When we turn to the Easter dramas we are confronted by Heloise, now known to have been a poet and musician in her own right, and more of an intellectual partner of Abelard than an epigone. The reasons for supposing that she wrote two such dramas are developed elsewhere. (16) What I have assumed to be her earlier extant effort (though she may have written a lost Lazarus drama, and possibly one on the Sponsus theme) might have been called "The Gardener" (Ortulanus): it begins strikingly with a scene taking its cue from the Song of Songs, whose lines she later developed as a sequence, "Epithalamica." It was not a masterpiece, but it did employ another bold innovation: the use of "Dic nobis, Maria" from the sequence "Victime paschali" put into the mouths of the disciples seeking the body of Jesus. (17) Her Three Marys at the Sepulchre was a more mature work and versions of it circulated widely, one forming the basis of the Carmina Burana Passion Play. The songs in the Carmina Burana by Heloise and Abelard, often widely influential, are mostly outside the scope of this article, but there is a decidedly backhanded compliment to Heloise in the CB Passion Play: not only are lines (and music) from her own Three Marys drama quoted, but one of her love songs for Abelard seems to be cruelly counterfeited in this "tart on the town" episode, which takes up a great deal of that play's performing time. The Magdalen who sings the long "Mundi delectatio," which I have conjectured was sung to the tune of her "Omnia sol temperat" is very likely a caricature of Heloise herself, who seems to have been cast as an Awful Warning: the Austin Monks of the Tyrol used this scene to emphasize the perils of becoming besotted with such a woman, as was the fate of the famous Abelard at the hands of her whom they saw as his own Magdalen. (18)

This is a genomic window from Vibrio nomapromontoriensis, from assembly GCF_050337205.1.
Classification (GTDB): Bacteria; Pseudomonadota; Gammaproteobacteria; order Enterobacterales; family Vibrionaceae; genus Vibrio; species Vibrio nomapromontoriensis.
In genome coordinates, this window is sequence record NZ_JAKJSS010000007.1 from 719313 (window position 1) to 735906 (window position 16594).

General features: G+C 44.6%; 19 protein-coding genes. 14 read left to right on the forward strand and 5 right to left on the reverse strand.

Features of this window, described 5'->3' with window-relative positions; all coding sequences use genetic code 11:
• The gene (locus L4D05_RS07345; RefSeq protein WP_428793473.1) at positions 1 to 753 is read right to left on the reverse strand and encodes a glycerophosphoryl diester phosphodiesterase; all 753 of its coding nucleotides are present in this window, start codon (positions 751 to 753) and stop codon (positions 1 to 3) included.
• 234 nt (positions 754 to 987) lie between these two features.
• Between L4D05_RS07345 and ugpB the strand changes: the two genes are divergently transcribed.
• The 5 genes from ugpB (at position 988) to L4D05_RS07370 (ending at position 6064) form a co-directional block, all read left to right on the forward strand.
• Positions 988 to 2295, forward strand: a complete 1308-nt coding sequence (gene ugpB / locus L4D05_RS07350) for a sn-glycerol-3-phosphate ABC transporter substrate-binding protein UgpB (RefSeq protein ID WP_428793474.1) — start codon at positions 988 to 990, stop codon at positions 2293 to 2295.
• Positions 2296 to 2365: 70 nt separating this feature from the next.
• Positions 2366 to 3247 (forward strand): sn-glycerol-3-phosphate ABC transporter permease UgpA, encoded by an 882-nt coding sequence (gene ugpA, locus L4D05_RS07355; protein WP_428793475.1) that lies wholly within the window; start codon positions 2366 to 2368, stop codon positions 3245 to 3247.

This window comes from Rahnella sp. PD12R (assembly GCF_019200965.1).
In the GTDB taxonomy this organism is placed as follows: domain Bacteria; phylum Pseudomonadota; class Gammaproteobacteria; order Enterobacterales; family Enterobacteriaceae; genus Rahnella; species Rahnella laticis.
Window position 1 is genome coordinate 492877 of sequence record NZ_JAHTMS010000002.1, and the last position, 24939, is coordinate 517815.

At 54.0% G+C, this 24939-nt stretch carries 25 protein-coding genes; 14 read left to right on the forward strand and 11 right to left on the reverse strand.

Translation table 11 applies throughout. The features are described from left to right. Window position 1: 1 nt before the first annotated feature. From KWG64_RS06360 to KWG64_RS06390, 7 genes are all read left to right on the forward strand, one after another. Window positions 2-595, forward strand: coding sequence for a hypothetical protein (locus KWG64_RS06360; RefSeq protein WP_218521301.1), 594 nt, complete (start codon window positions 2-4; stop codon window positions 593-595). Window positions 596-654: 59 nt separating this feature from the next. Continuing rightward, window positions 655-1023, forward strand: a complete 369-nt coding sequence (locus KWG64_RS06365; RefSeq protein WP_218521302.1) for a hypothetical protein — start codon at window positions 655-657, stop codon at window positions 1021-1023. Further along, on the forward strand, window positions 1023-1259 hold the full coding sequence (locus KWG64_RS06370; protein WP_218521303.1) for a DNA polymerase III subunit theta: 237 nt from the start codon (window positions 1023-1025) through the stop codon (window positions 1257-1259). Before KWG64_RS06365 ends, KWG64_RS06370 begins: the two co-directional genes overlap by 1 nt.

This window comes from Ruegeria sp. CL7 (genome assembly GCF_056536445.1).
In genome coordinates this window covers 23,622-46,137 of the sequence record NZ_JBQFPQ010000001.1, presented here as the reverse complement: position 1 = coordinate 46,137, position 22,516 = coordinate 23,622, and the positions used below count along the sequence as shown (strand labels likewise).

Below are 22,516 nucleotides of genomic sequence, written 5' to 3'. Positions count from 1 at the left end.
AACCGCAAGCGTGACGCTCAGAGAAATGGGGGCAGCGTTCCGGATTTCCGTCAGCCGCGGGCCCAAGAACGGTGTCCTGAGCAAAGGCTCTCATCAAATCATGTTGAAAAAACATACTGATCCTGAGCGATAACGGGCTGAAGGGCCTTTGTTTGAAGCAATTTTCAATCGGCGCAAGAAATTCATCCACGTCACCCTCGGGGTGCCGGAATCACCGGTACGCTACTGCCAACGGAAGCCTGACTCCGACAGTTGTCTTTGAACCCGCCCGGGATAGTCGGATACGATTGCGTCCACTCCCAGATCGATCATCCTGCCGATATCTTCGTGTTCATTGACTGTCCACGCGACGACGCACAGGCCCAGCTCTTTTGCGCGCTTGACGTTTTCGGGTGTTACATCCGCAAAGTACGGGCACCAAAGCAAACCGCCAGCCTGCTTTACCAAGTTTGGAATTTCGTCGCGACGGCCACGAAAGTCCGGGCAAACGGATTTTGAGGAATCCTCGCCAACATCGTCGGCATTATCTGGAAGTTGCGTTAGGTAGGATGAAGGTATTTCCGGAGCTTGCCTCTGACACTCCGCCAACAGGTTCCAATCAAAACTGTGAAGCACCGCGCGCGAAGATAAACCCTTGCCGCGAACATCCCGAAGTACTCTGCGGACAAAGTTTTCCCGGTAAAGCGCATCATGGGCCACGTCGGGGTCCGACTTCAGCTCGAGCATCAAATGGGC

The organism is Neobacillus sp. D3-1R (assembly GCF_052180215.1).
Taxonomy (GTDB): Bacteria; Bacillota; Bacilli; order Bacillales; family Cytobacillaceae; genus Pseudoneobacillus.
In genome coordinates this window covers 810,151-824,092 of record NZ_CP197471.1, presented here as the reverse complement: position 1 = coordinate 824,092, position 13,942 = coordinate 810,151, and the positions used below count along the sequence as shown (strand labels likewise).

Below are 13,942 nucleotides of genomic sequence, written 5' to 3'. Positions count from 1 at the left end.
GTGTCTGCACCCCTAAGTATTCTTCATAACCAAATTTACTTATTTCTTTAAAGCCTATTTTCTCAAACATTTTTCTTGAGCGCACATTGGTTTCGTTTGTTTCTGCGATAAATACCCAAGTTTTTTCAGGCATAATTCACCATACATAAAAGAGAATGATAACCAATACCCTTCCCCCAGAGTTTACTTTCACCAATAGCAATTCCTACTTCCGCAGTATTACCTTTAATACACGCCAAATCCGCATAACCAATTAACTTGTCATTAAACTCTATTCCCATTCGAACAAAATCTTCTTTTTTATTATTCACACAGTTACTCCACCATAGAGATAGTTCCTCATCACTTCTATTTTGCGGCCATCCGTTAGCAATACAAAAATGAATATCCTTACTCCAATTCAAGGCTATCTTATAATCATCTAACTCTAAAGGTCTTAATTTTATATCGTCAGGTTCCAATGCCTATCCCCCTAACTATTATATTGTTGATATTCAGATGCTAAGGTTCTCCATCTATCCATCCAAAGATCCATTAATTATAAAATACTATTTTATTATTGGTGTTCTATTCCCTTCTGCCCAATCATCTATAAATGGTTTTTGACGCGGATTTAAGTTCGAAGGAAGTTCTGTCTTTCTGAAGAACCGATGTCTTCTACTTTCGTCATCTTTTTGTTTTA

A couple of derivatives of this play (Vienna, etc.) survive, but these, in common with most of the early extant descendants of Heloise's drama, are actually versions of parts of both her plays run into one, as seen in the Tours drama and another, closely related, translated into French for the well-to-do nuns of Origny. Soon, one or more of her ideas were incorporated into other Easter plays to the extent that it became a commonplace to hear the "Dic nobis, Maria" as part of the drama, so commonplace, indeed, that it is hard to imagine that this was once an innovation on the part of Heloise. Her "Epithalamica" sequence has already been noted as being linked with one of her dramas. Her elegy in sequence form on the death of Abelard begins "De profundis ad te clamantium." This opening is quoted from a well-known melody that she may have used in an earlier work about Lazarus--it is a tune also found in Fleury; and she also quotes a melody from one of Abelard's own planctus. These illustrate another "goliardic" trait, the habit of weaving together what we would call borrowed melodic phrases, but what they would have regarded as common currency. So it should not be a surprise to hear in "Virgines caste," another of her sequences, several phrases that are to be found also in the Beauvais Play of Daniel: these are not quotations so much as stock formulas that might be called into service in various kinds of compositions.